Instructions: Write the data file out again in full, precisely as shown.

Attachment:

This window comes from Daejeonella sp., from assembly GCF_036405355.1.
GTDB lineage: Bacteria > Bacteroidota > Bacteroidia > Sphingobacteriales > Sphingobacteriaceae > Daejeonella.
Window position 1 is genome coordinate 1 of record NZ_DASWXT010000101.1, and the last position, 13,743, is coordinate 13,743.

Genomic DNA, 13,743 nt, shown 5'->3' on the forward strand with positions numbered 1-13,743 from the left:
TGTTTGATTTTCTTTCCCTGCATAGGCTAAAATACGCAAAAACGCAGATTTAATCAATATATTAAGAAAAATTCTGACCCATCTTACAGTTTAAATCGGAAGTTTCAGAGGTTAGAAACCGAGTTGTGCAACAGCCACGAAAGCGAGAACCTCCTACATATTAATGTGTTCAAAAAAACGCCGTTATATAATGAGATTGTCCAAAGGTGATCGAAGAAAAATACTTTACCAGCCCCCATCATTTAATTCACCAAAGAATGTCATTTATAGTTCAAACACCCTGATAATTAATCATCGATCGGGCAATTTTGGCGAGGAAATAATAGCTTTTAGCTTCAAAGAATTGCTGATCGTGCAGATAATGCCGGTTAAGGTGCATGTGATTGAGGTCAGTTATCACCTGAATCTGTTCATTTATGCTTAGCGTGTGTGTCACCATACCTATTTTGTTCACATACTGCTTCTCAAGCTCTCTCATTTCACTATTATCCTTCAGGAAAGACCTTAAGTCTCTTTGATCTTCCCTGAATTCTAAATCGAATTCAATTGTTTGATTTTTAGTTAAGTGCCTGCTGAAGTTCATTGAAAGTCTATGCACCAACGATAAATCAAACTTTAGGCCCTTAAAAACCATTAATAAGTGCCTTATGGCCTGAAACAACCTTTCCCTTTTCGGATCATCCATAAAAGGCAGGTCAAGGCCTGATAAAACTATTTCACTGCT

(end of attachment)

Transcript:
This window comes from Daejeonella sp., from assembly GCF_036405355.1.
GTDB lineage: Bacteria > Bacteroidota > Bacteroidia > Sphingobacteriales > Sphingobacteriaceae > Daejeonella.
Window position 1 is genome coordinate 1 of record NZ_DASWXT010000101.1, and the last position, 13,743, is coordinate 13,743.

Genomic DNA, 13,743 nt, shown 5'->3' on the forward strand with positions numbered 1-13,743 from the left:
TGTTTGATTTTCTTTCCCTGCATAGGCTAAAATACGCAAAAACGCAGATTTAATCAATATATTAAGAAAAATTCTGACCCATCTTACAGTTTAAATCGGAAGTTTCAGAGGTTAGAAACCGAGTTGTGCAACAGCCACGAAAGCGAGAACCTCCTACATATTAATGTGTTCAAAAAAACGCCGTTATATAATGAGATTGTCCAAAGGTGATCGAAGAAAAATACTTTACCAGCCCCCATCATTTAATTCACCAAAGAATGTCATTTATAGTTCAAACACCCTGATAATTAATCATCGATCGGGCAATTTTGGCGAGGAAATAATAGCTTTTAGCTTCAAAGAATTGCTGATCGTGCAGATAATGCCGGTTAAGGTGCATGTGATTGAGGTCAGTTATCACCTGAATCTGTTCATTTATGCTTAGCGTGTGTGTCACCATACCTATTTTGTTCACATACTGCTTCTCAAGCTCTCTCATTTCACTATTATCCTTCAGGAAAGACCTTAAGTCTCTTTGATCTTCCCTGAATTCTAAATCGAATTCAATTGTTTGATTTTTAGTTAAGTGCCTGCTGAAGTTCATTGAAAGTCTATGCACCAACGATAAATCAAACTTTAGGCCCTTAAAAACCATTAATAAGTGCCTTATGGCCTGAAACAACCTTTCCCTTTTCGGATCATCCATAAAAGGCAGGTCAAGGCCTGATAAAACTATTTCACTGCT